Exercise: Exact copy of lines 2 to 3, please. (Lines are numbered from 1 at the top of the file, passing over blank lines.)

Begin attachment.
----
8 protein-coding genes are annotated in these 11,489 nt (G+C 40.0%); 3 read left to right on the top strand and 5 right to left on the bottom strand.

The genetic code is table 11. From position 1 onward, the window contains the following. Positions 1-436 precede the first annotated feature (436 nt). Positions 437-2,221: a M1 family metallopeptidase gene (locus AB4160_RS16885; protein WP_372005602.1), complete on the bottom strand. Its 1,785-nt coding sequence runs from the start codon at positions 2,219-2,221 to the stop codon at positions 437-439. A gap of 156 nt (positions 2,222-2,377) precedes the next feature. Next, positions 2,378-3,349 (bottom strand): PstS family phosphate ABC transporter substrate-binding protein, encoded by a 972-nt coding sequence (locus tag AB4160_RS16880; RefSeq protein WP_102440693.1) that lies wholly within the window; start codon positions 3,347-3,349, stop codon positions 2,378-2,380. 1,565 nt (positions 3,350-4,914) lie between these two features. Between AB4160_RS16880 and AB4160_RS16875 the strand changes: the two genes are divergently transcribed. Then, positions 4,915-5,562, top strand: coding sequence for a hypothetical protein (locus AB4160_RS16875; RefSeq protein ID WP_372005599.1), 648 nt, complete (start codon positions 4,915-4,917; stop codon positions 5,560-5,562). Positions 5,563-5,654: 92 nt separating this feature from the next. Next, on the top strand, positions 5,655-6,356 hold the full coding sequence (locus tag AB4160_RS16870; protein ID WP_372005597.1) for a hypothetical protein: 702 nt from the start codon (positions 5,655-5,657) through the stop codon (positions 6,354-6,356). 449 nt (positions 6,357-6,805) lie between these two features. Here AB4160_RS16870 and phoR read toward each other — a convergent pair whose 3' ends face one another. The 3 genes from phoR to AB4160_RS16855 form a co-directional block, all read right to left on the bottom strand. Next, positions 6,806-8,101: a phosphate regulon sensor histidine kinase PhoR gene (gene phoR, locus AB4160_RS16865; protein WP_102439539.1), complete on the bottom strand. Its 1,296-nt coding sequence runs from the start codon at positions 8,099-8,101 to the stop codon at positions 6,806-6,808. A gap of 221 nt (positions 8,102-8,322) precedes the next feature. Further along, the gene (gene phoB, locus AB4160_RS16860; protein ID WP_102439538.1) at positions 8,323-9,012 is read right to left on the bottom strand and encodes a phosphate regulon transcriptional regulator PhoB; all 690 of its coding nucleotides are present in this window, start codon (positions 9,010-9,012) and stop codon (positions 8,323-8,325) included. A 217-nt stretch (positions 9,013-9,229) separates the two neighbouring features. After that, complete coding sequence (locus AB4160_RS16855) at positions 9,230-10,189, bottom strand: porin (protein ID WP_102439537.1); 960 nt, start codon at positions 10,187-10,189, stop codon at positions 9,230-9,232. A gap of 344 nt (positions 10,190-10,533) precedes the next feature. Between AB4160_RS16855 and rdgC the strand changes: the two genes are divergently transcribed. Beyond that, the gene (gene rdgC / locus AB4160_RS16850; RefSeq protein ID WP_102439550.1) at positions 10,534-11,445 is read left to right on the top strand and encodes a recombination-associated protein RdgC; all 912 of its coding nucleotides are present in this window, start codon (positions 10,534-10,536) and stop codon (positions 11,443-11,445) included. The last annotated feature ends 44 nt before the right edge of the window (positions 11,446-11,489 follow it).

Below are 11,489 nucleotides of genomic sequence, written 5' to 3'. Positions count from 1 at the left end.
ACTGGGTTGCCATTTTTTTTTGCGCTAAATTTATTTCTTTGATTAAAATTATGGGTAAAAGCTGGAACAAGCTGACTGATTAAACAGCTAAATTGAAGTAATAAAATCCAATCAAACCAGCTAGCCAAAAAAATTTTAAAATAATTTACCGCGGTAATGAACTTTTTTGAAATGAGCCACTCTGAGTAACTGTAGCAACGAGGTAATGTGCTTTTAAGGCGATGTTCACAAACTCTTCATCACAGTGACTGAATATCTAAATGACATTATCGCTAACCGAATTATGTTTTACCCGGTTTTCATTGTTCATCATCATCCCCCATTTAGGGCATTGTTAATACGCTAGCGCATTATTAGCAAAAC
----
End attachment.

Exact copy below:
The genetic code is table 11. From position 1 onward, the window contains the following. Positions 1-436 precede the first annotated feature (436 nt). Positions 437-2,221: a M1 family metallopeptidase gene (locus AB4160_RS16885; protein WP_372005602.1), complete on the bottom strand. Its 1,785-nt coding sequence runs from the start codon at positions 2,219-2,221 to the stop codon at positions 437-439. A gap of 156 nt (positions 2,222-2,377) precedes the next feature. Next, positions 2,378-3,349 (bottom strand): PstS family phosphate ABC transporter substrate-binding protein, encoded by a 972-nt coding sequence (locus tag AB4160_RS16880; RefSeq protein WP_102440693.1) that lies wholly within the window; start codon positions 3,347-3,349, stop codon positions 2,378-2,380. 1,565 nt (positions 3,350-4,914) lie between these two features. Between AB4160_RS16880 and AB4160_RS16875 the strand changes: the two genes are divergently transcribed. Then, positions 4,915-5,562, top strand: coding sequence for a hypothetical protein (locus AB4160_RS16875; RefSeq protein ID WP_372005599.1), 648 nt, complete (start codon positions 4,915-4,917; stop codon positions 5,560-5,562). Positions 5,563-5,654: 92 nt separating this feature from the next. Next, on the top strand, positions 5,655-6,356 hold the full coding sequence (locus tag AB4160_RS16870; protein ID WP_372005597.1) for a hypothetical protein: 702 nt from the start codon (positions 5,655-5,657) through the stop codon (positions 6,354-6,356). 449 nt (positions 6,357-6,805) lie between these two features. Here AB4160_RS16870 and phoR read toward each other — a convergent pair whose 3' ends face one another. The 3 genes from phoR to AB4160_RS16855 form a co-directional block, all read right to left on the bottom strand. Next, positions 6,806-8,101: a phosphate regulon sensor histidine kinase PhoR gene (gene phoR, locus AB4160_RS16865; protein WP_102439539.1), complete on the bottom strand. Its 1,296-nt coding sequence runs from the start codon at positions 8,099-8,101 to the stop codon at positions 6,806-6,808. A gap of 221 nt (positions 8,102-8,322) precedes the next feature. Further along, the gene (gene phoB, locus AB4160_RS16860; protein ID WP_102439538.1) at positions 8,323-9,012 is read right to left on the bottom strand and encodes a phosphate regulon transcriptional regulator PhoB; all 690 of its coding nucleotides are present in this window, start codon (positions 9,010-9,012) and stop codon (positions 8,323-8,325) included. A 217-nt stretch (positions 9,013-9,229) separates the two neighbouring features. After that, complete coding sequence (locus AB4160_RS16855) at positions 9,230-10,189, bottom strand: porin (protein ID WP_102439537.1); 960 nt, start codon at positions 10,187-10,189, stop codon at positions 9,230-9,232. A gap of 344 nt (positions 10,190-10,533) precedes the next feature. Between AB4160_RS16855 and rdgC the strand changes: the two genes are divergently transcribed. Beyond that, the gene (gene rdgC / locus AB4160_RS16850; RefSeq protein ID WP_102439550.1) at positions 10,534-11,445 is read left to right on the top strand and encodes a recombination-associated protein RdgC; all 912 of its coding nucleotides are present in this window, start codon (positions 10,534-10,536) and stop codon (positions 11,443-11,445) included. The last annotated feature ends 44 nt before the right edge of the window (positions 11,446-11,489 follow it).

Below are 11,489 nucleotides of genomic sequence, written 5' to 3'. Positions count from 1 at the left end.